A stock buyback decision may send a questionable signal to investors. Not all buybacks will show the management’s opinion that the stocks are undervalued.
By Guy Avtalyon
A stock buyback or a stock repurchase refers to a situation when a company buys its outstanding shares. The reason is simple, they want to decrease the number of available stocks on the market. Did you know this practice was illegal in the past? Oh, yes! It was illegal because it was seen as a type of stock manipulation. Today, a stock buyback is legal, of course.
When a company buys its stocks it can cancel them or hold them for re-issue later. To perform a buyback, a company can get its stocks in the market like any other investor. Also, there are two other ways to do so. The company may announce a proportional offer and buy equivalent parts from its shareholders. The other way is a tender offer. This means the company invites its shareholders to sell stocks by buying back a fixed number of its stocks at a specified price.
Tender offers are made publicly. The company invites shareholders to sell their stocks at a specified price and usually, they have a defined time frame to do that. The price specified is often at a premium to the market price. It can be conditional upon a minimum or a maximum number of sold shares.
The law demands public companies to buyback stocks from funds generated from profits or the gains of a current issue of stocks.
Buyback can be offered over a specific period. For example, a company announces its plan to buy back $70 million worth shares in the next 3 years.
What are the reasons behind a stock buyback
A stock buyback enables the company to invest in itself. When a company buys back its stocks it actually reduces the number of shares outstanding on the market. But at the same time, this increases the proportion of shares held by investors. A stock buyback is a business action. For example, the company sees its stock is undervalued, so it makes a buyback. This action is usually aimed to provide investors with a return. Such a company is bullish on its operations at that time, and stock buyback can significantly increase the earnings gained from shares allocation. The point is that the stock price will rise only if the P/E ratio is sustained. Also, when the company reduces the number of shares outstanding, it makes them worthier. That is the way to increase the stock’s EPS, stock price, and decrease the P/E ratio.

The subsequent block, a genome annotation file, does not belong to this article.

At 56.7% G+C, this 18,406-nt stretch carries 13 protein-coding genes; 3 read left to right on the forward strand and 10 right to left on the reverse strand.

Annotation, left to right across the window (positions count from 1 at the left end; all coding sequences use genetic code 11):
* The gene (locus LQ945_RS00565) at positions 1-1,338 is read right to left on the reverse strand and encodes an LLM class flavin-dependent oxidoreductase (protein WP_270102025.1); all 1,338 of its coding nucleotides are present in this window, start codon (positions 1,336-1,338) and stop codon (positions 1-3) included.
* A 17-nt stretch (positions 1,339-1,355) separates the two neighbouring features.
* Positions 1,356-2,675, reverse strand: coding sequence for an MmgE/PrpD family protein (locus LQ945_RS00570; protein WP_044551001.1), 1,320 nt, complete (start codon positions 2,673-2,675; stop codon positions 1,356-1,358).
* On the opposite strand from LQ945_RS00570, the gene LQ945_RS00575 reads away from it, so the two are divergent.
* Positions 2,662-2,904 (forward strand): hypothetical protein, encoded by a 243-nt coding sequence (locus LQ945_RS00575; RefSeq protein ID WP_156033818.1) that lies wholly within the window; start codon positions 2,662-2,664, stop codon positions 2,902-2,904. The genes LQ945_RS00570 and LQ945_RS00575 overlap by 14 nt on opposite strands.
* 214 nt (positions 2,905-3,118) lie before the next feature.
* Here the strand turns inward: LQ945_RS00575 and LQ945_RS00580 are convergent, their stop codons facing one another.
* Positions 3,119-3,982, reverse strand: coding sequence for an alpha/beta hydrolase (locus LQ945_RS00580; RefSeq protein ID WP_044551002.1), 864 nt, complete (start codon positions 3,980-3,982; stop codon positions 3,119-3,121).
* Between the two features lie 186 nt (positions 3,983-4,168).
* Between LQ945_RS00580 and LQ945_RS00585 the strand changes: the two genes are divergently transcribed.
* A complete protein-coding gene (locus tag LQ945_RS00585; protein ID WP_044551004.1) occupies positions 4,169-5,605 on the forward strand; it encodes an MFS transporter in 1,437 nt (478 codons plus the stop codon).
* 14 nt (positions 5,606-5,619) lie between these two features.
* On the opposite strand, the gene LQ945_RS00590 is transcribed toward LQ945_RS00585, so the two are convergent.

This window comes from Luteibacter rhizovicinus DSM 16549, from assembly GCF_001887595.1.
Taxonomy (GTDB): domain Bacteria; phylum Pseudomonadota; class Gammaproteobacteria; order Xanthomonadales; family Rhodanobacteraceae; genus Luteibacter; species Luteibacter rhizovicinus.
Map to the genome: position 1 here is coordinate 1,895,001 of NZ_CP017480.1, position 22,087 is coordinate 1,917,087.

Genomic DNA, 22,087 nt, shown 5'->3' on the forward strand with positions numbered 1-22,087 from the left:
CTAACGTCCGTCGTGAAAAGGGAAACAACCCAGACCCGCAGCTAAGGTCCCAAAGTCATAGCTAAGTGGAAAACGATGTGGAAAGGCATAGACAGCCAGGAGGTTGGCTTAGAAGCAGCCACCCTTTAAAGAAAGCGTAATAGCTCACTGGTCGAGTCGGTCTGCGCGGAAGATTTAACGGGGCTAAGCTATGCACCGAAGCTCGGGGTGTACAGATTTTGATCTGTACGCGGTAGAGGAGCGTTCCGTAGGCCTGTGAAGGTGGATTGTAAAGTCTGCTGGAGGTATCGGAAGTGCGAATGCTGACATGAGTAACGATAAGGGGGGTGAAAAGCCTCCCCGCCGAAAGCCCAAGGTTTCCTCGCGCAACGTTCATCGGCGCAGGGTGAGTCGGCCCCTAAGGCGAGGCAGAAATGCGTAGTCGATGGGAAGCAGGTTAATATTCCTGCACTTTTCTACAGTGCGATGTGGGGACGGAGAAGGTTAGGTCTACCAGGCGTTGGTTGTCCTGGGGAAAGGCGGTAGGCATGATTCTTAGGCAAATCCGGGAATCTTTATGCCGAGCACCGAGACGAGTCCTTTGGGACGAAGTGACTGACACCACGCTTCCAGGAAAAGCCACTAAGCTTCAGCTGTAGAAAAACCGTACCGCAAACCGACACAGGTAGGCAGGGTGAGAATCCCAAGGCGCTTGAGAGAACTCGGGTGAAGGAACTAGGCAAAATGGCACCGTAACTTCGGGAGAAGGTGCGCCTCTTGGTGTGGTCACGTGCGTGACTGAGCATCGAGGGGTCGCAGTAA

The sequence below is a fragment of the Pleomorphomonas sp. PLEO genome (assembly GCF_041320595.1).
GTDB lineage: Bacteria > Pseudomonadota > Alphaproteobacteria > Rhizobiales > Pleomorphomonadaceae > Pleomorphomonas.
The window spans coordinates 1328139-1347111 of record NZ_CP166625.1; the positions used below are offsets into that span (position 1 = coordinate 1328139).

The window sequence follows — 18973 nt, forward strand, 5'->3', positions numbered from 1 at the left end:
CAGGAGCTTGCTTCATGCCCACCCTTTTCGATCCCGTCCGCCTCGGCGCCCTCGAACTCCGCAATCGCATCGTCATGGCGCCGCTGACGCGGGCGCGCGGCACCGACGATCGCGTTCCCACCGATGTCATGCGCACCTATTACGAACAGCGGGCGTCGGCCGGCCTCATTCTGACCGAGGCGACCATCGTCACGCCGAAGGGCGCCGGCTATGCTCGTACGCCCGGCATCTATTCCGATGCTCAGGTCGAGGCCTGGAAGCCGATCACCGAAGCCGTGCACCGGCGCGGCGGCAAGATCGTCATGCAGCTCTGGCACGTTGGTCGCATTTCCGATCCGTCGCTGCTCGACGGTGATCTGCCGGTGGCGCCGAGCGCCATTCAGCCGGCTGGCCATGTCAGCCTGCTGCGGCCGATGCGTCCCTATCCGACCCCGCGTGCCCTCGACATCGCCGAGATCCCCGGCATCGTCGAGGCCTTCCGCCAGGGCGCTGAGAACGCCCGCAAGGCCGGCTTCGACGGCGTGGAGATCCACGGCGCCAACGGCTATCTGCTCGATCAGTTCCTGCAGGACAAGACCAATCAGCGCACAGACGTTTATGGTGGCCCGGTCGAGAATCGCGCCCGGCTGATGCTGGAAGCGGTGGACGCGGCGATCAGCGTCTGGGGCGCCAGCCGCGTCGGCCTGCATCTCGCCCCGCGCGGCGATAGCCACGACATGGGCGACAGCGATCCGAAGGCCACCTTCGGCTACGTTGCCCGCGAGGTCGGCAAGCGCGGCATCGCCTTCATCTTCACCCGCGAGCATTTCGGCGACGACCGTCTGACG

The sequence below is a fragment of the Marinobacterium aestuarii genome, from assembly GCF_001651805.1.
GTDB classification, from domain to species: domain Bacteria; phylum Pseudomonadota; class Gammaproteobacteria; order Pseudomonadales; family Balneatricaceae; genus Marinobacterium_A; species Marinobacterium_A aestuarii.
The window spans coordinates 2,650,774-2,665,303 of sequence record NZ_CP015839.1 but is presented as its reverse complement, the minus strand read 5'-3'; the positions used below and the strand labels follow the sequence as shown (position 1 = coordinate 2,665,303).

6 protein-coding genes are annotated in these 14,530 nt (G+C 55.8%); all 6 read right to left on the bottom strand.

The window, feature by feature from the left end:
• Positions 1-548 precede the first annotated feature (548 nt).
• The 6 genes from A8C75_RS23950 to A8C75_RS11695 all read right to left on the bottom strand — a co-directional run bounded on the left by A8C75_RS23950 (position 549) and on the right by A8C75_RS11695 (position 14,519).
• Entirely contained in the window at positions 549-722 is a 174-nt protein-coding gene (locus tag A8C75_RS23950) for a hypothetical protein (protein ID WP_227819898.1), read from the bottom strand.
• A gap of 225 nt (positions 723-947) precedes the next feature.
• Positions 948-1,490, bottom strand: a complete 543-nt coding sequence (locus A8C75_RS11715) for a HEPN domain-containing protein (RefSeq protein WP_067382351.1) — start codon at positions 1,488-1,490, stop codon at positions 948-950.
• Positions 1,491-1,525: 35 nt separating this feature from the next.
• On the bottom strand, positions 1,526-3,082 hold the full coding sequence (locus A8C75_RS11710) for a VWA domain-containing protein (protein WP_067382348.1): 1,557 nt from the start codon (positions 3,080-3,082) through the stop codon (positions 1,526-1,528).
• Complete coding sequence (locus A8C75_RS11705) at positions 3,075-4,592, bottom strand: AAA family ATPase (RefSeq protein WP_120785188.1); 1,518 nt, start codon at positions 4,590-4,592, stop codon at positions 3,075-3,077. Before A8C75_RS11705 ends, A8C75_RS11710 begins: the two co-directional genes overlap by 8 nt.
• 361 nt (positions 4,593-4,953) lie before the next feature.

A stock buyback shows to investors that the company has enough cash deposited aside for unpredictable difficulties and a low chance of financial problems.
Also, a company can do that for the purpose of compensation when it wants to award employees or management with stock and stock options. That’s also the reason behind stock buyback, to avoid the dilution of existing stockholders.
How stock buyback is carried out?
The company may present to its shareholders a tender offer. Shareholders have an opportunity to tender all their shares or part, a portion of them. The company limits the time for that. The price of a stock is at a premium price or the current market price. The premium price is compensation for stockholders that are willing more to offer their stocks, rather than hold them.
The company may buyback stocks on the open market, also. Some have buyback programs and from time to time you can see their offers. The share buybacks have a stimulative effect. Companies have more cash on hand to pay their debts or to provide cash for further operations. Also, some companies can extend share buybacks, which leads to a faster reduction of their shares float. Increasing the company’s important financial ratios also can be one of the reasons as much as undervaluation or ownership consolidation. For example, large, expanded buybacks may affect the share price to go up.